This guitar was made from salvaged Cuban mahogany which I love. It was so old and dry ( cut from a Victorian drawer top) that I wondered if it would cope with the tight bends required for the very waisted Staufer shape. It did thankfully, but my heart was in my mouth for 10 minutes whilst I bent these ribs.
Above; a detail of the raised fingerboard on this guitar.
The distinctive 6 aside tuners are made by Rubner. David Rodgers also makes a fabulous replica set which I would use for future orders.
This style of tuner adds weight to the neck and the buttons are quite close together, but this is something you quickly adapt too. This neck is ebonised using a black french polish.
The final picture below shows the elegant simplicity of this guitar which I love; perhaps I should build all my guitars like this.
Tuesday, 5 May 2015
This is just a short post to highlight a rather striking guitar I completed and delivered in February. It is an example of my concert guitar with a cedar soundboard and rosewood back and ribs. It is fitted with a rather fine set of Rodgers tuners
I was very pleased with this guitar; cedar can be a really rewarding wood to work with. The back and sides are rather pretty too.....
Monday, 12 January 2015
Last week was a busy one, as I was eager to get back in the workshop after the Christmas and New Year break. It was a week for final polishing and stringing up of guitars, the first one being this Torres replica guitar in spruce and rosewood and Cuban mahogany. Last year I measured and drew Antonio Torres SE122; a wonderful guitar that was auctioned at Bromptons (London) in October. This is the first copy I have made of the guitar, and also one of the most faithful replicas I have made of any guitar. The top is an exact copy, even down to the startling grain orientation (the grain lines run 3 degrees off the centre line) and the mixture of rosewood for the back centre strip and sides, with mahogany for the main part of the back.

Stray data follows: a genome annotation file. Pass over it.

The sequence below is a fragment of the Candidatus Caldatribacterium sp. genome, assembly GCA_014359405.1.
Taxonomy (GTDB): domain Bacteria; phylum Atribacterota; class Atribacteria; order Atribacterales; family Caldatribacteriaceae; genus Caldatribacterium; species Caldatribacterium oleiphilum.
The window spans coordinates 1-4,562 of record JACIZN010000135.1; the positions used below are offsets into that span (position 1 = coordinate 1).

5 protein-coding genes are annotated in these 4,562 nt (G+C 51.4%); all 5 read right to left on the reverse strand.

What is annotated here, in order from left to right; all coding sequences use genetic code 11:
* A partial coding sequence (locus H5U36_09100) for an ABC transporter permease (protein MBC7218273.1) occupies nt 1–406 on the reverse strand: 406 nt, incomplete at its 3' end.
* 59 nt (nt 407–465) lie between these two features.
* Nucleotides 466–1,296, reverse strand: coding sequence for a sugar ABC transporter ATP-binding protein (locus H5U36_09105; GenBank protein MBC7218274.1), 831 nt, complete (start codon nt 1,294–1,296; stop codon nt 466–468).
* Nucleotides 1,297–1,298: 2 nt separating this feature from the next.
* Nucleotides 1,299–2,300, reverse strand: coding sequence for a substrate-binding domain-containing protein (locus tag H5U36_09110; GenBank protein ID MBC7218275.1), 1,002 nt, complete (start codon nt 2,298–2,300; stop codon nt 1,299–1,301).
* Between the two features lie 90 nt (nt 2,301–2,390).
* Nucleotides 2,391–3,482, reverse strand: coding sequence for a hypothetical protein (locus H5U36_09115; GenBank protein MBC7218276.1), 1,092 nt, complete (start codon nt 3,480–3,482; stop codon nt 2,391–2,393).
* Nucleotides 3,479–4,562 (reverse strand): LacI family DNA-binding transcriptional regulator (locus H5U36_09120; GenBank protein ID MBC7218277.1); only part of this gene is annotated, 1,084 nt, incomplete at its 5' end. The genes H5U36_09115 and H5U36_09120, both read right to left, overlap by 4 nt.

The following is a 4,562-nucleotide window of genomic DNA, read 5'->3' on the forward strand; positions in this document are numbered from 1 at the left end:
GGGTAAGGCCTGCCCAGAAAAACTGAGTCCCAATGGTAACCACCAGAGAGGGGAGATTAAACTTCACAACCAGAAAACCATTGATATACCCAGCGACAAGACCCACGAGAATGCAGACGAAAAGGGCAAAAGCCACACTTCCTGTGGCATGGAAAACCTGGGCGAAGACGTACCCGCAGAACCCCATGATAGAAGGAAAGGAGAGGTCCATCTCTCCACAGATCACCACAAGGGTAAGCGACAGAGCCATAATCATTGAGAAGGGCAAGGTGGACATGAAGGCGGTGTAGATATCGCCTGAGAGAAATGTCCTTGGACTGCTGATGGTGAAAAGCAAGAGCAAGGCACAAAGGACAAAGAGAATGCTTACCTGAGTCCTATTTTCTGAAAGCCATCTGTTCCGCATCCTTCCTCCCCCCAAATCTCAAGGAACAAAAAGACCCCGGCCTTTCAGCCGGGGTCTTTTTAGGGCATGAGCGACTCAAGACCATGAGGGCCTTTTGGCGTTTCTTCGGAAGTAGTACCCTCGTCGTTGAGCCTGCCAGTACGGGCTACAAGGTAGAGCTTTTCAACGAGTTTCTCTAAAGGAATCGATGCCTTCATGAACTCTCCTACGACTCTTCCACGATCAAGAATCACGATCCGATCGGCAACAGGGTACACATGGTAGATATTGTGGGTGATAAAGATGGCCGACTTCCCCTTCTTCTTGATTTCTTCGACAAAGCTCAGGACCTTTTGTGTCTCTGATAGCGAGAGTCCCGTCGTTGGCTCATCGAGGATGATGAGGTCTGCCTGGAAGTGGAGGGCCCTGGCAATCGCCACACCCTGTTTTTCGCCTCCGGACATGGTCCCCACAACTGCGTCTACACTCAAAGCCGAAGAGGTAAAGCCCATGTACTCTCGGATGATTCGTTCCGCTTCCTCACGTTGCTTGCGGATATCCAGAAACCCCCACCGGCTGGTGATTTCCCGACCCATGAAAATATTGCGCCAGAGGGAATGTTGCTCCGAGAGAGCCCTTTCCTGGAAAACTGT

The original sounded lovely, with a soft, full sound and it responded effortlessly under the fingers. I certainly didn't set out to replicate the sound of an 130 year-old guitar; I wanted to get an idea of what this guitar was like when it was first new; the sounds that Torres first heard when he strung SE122 up in his workshop. The new guitar is crisper, more incisive and more even across the range, but with the same rich depth in the bass and a purity in the treble. I will be fascinated to see this guitar again when it has been played for a few years.
One of the great pleasures in building this guitar was using Cuban mahogany. All the Cuban I have is salvaged from 19th century furniture and it really is fantastic timber with the most glorious rich colour when polished. There is a good supply of old furniture that can be converted into guitars and I enjoy putting it to good use. Sometimes you have to work with nail holes or cuts that were in the original piece, but Torres did the same; there are examples of his guitars that were made from salvaged material with plugged screw holes.
The rosette is an accurate copy of the original, but is fresher in colour. Again, I wanted to make it as it would have looked when new, with bright and vibrant colours. The design is so typical of Torres inlay work and is a strong, sophisticated yet simple statement. The bridge is a little longer than I would use on my own guitars, and longer than on many Torres guitars that I have seen. What caused Torres to do this is unclear, but it seems he did most thing carefully and and deliberately so it is unlikely that it was an accident. Perhaps Torres want to add cross grain stiffness to that particular soundboard (it did seem quite stiff) or perhaps he just liked the look of the longer bridge. The 2 mother of pearl roundels on the wings of the bridge very often look out of place on a more modern guitar but I think, in this case, fit perfectly into Torres's aesthetic.
The tuners I used on this guitar are Rubners with plain brass plates and small round buttons and although different from the originals,I think they suit the guitar well. I currently putting together another copy of this guitar and I am keen to make a comparison.
I have had a number of enquiries about the drawing I made of this guitar, and when I get the time I will be making all the information I have available. If you are interested in purchasing a copy please let me know and I will update you when it is published